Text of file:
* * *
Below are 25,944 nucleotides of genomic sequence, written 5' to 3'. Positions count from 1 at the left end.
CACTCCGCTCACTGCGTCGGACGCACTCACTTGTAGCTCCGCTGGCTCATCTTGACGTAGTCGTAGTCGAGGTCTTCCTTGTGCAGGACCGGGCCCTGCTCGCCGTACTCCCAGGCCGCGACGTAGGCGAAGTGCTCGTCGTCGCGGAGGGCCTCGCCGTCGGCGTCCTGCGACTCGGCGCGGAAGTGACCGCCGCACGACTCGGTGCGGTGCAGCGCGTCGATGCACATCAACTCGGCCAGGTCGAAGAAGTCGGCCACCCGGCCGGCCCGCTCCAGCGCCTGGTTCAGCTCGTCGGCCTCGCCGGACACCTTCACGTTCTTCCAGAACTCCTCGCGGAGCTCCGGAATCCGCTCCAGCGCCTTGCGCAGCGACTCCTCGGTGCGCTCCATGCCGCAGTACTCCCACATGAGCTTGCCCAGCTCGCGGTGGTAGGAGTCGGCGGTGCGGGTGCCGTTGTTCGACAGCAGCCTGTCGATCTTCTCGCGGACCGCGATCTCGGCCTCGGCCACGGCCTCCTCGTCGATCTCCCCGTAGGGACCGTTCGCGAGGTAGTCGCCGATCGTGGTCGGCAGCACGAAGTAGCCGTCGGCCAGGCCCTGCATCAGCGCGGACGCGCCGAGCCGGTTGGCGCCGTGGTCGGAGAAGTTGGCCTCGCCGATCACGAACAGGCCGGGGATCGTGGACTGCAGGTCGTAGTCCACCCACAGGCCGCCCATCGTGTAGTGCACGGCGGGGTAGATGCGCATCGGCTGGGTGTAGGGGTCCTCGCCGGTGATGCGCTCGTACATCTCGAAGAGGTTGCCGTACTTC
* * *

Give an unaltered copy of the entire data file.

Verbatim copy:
Below are 25,944 nucleotides of genomic sequence, written 5' to 3'. Positions count from 1 at the left end.
CACTCCGCTCACTGCGTCGGACGCACTCACTTGTAGCTCCGCTGGCTCATCTTGACGTAGTCGTAGTCGAGGTCTTCCTTGTGCAGGACCGGGCCCTGCTCGCCGTACTCCCAGGCCGCGACGTAGGCGAAGTGCTCGTCGTCGCGGAGGGCCTCGCCGTCGGCGTCCTGCGACTCGGCGCGGAAGTGACCGCCGCACGACTCGGTGCGGTGCAGCGCGTCGATGCACATCAACTCGGCCAGGTCGAAGAAGTCGGCCACCCGGCCGGCCCGCTCCAGCGCCTGGTTCAGCTCGTCGGCCTCGCCGGACACCTTCACGTTCTTCCAGAACTCCTCGCGGAGCTCCGGAATCCGCTCCAGCGCCTTGCGCAGCGACTCCTCGGTGCGCTCCATGCCGCAGTACTCCCACATGAGCTTGCCCAGCTCGCGGTGGTAGGAGTCGGCGGTGCGGGTGCCGTTGTTCGACAGCAGCCTGTCGATCTTCTCGCGGACCGCGATCTCGGCCTCGGCCACGGCCTCCTCGTCGATCTCCCCGTAGGGACCGTTCGCGAGGTAGTCGCCGATCGTGGTCGGCAGCACGAAGTAGCCGTCGGCCAGGCCCTGCATCAGCGCGGACGCGCCGAGCCGGTTGGCGCCGTGGTCGGAGAAGTTGGCCTCGCCGATCACGAACAGGCCGGGGATCGTGGACTGCAGGTCGTAGTCCACCCACAGGCCGCCCATCGTGTAGTGCACGGCGGGGTAGATGCGCATCGGCTGGGTGTAGGGGTCCTCGCCGGTGATGCGCTCGTACATCTCGAAGAGGTTGCCGTACTTC